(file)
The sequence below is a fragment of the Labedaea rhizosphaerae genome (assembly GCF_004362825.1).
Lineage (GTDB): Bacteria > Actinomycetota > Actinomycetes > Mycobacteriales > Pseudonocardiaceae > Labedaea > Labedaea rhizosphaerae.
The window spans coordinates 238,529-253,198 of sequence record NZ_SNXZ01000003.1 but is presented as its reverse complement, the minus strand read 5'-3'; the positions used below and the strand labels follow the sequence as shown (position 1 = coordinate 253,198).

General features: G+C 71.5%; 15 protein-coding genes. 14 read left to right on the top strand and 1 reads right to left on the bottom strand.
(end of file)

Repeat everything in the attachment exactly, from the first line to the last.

The sequence below is a fragment of the Labedaea rhizosphaerae genome (assembly GCF_004362825.1).
Lineage (GTDB): Bacteria > Actinomycetota > Actinomycetes > Mycobacteriales > Pseudonocardiaceae > Labedaea > Labedaea rhizosphaerae.
The window spans coordinates 238,529-253,198 of sequence record NZ_SNXZ01000003.1 but is presented as its reverse complement, the minus strand read 5'-3'; the positions used below and the strand labels follow the sequence as shown (position 1 = coordinate 253,198).

General features: G+C 71.5%; 15 protein-coding genes. 14 read left to right on the top strand and 1 reads right to left on the bottom strand.